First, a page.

Finally, you should know what your daughter is doing with her/the computer in the house. It wouldn't take much to figure out that the site was being visited frequently.

    Posted by RFBF April 21, 11 10:01 AM
  1. I'm just horrified that these friends and family mislead Robie-lyn so badly. Way to send a double-bad message to the kid: it's ok to lie to Mom, and we're going to be complicit in your deceit. I cringed when I read that she was posting that she was single and looking for men. She was 11YO! Assuming that she was truthful about her age, her original FB page was just a banner ad for pedophiles. I totally don't blame Mom for taking the page down and I would be enraged at the enablers that conspired with the daughter.

    Now, what to do? Have a calm conversation with these people. Tell them that YOU are the parent and that if you decide that your daughter's behavior is inappropriate it is not their place to undermine your authority. Explain that as a result your daughter will not have FB privileges of any sort and that you will be monitoring all communications between she and them. Then sit your little darling down and tell her that the consequences of deliberately deceiving Mom, and involving friends and family in the deceit, are dire. No more FB and a strict curfew. And since she's shown inappropriate interest in trolling for men online, no dating until she's 32 (ok, kidding about that last part. Maybe 16).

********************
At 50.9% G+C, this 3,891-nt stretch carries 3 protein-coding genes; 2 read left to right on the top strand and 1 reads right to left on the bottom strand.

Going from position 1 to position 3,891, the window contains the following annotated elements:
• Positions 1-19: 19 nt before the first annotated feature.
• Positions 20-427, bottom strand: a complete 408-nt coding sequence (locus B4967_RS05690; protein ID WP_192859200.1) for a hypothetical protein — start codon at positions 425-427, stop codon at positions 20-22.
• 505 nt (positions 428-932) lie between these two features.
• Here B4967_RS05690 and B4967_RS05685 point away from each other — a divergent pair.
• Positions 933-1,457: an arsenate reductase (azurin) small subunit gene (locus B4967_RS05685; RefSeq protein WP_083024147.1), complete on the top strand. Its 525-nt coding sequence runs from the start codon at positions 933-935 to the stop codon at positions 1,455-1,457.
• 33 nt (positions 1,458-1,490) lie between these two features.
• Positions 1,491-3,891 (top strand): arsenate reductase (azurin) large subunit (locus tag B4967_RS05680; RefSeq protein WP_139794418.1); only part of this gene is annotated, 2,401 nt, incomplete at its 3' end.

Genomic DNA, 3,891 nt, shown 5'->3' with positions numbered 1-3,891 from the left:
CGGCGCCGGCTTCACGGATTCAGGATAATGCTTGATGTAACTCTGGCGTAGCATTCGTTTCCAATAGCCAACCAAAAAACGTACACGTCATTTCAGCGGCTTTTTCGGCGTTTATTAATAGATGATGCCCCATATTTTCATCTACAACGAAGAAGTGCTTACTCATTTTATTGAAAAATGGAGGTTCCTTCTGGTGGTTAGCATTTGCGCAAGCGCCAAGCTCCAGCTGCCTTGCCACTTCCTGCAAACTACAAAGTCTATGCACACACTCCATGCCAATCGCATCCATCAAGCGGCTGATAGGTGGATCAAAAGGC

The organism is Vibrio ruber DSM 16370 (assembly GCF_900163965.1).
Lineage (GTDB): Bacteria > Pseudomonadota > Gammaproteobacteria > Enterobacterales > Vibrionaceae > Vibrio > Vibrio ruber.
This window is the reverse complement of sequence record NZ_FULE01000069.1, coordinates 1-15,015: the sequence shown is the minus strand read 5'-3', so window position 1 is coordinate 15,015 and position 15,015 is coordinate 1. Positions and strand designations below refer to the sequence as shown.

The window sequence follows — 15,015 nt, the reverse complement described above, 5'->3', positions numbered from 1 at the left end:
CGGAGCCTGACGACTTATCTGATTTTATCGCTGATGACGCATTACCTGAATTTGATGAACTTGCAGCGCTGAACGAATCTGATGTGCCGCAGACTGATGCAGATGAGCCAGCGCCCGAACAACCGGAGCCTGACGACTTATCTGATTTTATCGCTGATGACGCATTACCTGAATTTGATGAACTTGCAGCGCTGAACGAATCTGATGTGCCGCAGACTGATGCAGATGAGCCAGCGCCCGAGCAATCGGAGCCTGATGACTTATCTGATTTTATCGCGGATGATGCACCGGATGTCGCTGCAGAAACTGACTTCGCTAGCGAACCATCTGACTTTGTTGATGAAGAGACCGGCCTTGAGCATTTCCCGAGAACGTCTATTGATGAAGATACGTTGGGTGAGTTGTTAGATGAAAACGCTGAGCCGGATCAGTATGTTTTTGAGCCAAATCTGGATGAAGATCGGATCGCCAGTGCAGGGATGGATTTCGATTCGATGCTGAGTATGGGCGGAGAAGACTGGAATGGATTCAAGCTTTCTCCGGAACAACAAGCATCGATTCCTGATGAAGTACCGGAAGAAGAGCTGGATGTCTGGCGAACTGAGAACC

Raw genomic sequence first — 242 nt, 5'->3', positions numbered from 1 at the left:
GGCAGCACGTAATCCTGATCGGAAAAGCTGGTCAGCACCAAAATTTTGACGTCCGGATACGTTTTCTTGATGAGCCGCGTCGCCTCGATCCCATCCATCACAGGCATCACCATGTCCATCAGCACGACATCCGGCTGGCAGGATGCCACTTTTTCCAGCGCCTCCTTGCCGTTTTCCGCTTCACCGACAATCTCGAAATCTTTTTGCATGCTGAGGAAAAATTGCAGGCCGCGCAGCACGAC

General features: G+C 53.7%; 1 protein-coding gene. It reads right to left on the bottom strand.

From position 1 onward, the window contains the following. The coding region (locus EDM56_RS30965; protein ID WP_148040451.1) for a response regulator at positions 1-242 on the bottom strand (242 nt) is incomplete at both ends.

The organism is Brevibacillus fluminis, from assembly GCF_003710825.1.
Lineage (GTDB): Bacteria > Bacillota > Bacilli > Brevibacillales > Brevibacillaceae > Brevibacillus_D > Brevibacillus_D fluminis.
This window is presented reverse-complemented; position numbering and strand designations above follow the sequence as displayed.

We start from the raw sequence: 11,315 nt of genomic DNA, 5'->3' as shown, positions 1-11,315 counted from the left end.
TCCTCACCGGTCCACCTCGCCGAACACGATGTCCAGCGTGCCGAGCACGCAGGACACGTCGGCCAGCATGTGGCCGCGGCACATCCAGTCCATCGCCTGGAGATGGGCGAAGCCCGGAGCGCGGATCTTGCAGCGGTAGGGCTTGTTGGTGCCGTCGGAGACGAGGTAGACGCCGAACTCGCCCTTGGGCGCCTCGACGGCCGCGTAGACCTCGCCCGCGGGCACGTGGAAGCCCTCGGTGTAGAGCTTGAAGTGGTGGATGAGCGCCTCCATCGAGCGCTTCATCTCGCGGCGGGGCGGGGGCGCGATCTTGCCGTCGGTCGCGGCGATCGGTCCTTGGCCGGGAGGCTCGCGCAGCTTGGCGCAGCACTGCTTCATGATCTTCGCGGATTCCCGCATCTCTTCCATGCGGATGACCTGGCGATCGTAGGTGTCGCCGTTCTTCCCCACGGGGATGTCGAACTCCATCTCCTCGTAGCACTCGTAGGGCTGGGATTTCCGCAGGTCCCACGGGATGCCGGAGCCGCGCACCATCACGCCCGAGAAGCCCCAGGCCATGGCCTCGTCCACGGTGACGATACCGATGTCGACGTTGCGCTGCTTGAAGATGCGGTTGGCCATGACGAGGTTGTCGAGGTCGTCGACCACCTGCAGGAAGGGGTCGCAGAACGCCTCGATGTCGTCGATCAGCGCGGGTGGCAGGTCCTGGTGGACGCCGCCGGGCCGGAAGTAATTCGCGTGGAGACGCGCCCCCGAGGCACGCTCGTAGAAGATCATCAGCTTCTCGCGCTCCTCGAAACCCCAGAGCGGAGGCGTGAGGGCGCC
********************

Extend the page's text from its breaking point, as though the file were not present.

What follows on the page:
Posted by JBar April 21, 11 10:40 AM
  1. It is disappointing that your friends and family didn't tell you about this, but the lion's share of the blame rests with you for not knowing what your daughter is doing online. I'd say it's time to make some serious changes to the way the internet gets accessed inside your house.

    Posted by geocool April 21, 11 01:46 PM
  1. Good LORD I'm with JBar on the 11 y/o adverting herself as single and interested in men.